In Disraeli’s “one nation conservatism” we see the fundamental difference between the Tory and socialist arguments for social legislation. The Tory and socialist both have additional motivations to pass social legislation apart from its internal purpose of alleviating human misery. These motivations are diametrically opposed to each other. The Tory introduced such legislation to unite the country. Socialism, however, wants to level the classes and create social, political, and economic equality. This is not a unifying doctrine, but a divisive doctrine, aimed at organizing the masses of “have nots” against the hated “haves” class. For socialism, social legislation is a weapon of aggression in its war against the “haves”.
Such radically different ends, at cross-purposes with each other, cannot help but produce differences in the nature and scope of the social legislation approved by the Tory and that advocated by the socialist.
The differences in nature are easier to illustrate than to explain. To give one example, the Tory has historically preferred unemployment insurance over outright handouts. Canadian Prime Minister R. B. Bennett, in a radio address defending the unemployment insurance legislation his government was proposing eighty years ago, said “If he [the workman] is able and willing to work, but can get no work, provision must be made for his security in a decent way. By this I do not mean the dole. The dole is a rotten thing. It is alike an insult to the worker and to those who profess to have control of our industrial system.“ (2) Unemployment insurance preserves the dignity of everybody involved in a way that relief handouts – the dole - do not.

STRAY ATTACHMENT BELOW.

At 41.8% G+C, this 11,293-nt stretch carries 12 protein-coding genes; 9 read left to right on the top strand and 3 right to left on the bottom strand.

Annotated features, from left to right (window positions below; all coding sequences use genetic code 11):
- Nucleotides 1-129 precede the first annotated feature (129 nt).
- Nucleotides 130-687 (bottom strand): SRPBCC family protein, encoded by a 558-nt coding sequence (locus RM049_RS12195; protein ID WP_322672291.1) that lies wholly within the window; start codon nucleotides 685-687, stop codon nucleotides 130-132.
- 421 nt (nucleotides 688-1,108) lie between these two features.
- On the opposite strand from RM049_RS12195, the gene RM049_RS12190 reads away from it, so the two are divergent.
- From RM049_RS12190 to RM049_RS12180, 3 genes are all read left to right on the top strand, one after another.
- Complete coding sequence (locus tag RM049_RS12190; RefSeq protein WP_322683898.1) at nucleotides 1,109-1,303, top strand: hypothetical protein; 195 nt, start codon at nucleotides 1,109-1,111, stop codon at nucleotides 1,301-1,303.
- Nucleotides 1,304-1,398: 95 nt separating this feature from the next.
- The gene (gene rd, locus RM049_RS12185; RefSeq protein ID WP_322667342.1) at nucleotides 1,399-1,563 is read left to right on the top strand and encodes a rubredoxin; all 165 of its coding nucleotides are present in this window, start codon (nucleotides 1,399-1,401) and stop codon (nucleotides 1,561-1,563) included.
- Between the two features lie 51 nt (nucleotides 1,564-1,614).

The difference in scope is simple to explain. Socialism’s view of social legislation is expansive, with no internal boundaries or limitations on how far it can expand. This must necessarily be the case, because socialism has set an unattainable end, equality, as its goal. The Tory, on the other hand, is inclined to a minimalist view of social legislation. He sees that the realities of modern existence are such that it is necessary that there be some degree of public policy to guarantee that help is available to the aged, infirm, and those for whom no gainful employment can be found, but insists that we must strive to limit that policy to what is absolutely necessary. (3) He recognizes what the socialist does not, that social legislation taken too far, does more harm than it does good.
The socialist would say that theirs is the more charitable and generous approach. This, however, is nonsense. Social legislation is not about charity or generosity, virtues that can only be cultivated by individual persons, but about the security and stability of the social and civil order. “The supreme function of statesmanship”, Enoch Powell said, “is to provide against preventable evils.” (4) Unrest and revolution, due to misery and want, are the preventable evils that social legislation provides against.